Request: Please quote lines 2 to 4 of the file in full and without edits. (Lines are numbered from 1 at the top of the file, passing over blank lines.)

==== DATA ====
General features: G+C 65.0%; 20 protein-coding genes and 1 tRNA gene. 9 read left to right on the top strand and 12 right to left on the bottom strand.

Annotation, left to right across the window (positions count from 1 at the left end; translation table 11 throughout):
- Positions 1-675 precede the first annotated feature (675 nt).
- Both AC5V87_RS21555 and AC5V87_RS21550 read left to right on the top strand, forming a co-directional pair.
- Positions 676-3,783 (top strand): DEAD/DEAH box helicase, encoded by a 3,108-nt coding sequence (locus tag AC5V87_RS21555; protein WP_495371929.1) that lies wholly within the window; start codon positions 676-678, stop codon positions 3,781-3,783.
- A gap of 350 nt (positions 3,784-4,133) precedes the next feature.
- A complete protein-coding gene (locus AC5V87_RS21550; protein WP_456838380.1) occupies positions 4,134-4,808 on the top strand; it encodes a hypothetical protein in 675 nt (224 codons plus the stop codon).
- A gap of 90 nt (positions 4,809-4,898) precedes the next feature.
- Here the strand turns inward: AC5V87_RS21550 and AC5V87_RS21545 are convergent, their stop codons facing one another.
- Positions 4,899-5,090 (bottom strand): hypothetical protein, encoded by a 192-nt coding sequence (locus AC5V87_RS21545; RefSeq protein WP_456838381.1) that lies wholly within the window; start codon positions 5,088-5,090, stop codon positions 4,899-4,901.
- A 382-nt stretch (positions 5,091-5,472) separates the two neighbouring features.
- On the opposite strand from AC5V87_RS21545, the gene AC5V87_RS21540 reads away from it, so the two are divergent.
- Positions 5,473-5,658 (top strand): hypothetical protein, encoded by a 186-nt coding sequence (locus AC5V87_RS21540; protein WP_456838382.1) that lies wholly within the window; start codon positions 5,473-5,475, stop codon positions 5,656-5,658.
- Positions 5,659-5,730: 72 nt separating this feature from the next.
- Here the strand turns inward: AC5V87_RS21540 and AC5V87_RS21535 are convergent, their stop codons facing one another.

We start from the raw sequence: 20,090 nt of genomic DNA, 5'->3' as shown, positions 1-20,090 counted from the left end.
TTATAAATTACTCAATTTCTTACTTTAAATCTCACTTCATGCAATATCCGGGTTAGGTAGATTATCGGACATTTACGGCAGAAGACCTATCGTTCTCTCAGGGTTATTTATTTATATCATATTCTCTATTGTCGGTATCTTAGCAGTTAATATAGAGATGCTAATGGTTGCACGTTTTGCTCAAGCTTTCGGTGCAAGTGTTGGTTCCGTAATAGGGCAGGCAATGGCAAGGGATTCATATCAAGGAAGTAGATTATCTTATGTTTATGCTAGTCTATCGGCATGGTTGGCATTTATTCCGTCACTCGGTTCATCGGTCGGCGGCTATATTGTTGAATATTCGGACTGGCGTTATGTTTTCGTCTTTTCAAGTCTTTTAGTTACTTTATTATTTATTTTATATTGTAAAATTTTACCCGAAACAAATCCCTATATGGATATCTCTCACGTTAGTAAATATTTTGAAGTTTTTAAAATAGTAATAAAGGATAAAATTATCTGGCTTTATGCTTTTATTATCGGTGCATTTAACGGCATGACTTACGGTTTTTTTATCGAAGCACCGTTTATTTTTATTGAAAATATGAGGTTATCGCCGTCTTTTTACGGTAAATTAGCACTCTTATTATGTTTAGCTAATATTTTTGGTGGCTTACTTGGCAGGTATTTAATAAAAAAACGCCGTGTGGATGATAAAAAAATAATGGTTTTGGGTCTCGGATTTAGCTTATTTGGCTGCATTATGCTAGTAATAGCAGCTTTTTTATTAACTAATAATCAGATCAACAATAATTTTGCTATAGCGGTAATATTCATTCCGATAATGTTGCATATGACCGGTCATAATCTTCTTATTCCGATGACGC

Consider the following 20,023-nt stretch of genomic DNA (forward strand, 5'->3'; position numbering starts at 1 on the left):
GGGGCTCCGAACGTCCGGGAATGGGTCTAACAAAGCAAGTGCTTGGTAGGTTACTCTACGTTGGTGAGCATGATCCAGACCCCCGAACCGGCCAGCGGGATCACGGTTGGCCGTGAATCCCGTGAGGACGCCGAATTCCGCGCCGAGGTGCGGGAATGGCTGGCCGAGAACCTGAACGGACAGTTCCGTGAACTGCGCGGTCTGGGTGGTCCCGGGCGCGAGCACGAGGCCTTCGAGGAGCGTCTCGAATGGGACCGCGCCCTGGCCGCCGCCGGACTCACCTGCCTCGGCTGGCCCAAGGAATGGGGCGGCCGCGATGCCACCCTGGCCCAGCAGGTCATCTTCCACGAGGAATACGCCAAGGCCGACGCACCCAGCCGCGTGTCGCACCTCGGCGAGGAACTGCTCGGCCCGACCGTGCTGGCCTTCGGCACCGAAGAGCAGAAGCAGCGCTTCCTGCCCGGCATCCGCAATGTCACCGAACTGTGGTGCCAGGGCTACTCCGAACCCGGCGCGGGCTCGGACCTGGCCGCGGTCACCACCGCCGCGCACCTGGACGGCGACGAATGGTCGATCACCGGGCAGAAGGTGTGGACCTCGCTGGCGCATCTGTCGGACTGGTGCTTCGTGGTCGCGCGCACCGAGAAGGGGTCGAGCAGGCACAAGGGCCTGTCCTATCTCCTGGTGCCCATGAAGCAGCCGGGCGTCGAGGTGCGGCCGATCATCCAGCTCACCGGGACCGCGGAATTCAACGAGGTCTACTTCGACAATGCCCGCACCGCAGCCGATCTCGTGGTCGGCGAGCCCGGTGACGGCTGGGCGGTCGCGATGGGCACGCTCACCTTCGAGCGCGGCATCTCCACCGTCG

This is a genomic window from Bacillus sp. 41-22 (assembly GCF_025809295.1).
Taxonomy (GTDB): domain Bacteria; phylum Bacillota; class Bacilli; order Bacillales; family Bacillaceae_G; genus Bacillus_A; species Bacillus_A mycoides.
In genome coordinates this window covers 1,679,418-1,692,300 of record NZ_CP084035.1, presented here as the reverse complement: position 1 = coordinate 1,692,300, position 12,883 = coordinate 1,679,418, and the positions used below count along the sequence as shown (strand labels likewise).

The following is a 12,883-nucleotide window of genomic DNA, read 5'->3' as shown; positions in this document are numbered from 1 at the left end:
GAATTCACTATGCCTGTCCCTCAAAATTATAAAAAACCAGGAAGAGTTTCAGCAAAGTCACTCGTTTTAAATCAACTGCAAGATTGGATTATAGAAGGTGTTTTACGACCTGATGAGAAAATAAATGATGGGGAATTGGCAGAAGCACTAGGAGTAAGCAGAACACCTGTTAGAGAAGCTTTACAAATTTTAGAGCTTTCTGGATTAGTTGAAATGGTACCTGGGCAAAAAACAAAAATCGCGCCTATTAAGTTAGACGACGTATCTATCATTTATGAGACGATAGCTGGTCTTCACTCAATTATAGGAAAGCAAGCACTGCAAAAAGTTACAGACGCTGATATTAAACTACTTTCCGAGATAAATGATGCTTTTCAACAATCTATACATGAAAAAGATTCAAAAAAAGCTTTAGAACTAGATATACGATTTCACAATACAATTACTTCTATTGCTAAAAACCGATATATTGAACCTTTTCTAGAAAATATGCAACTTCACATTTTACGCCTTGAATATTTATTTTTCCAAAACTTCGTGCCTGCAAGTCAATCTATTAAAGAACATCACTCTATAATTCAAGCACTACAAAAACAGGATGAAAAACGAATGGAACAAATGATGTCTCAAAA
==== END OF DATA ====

Annotation, left to right across the window (positions count from 1 at the left end; translation table 11 throughout):
- Positions 1-675 precede the first annotated feature (675 nt).
- Both AC5V87_RS21555 and AC5V87_RS21550 read left to right on the top strand, forming a co-directional pair.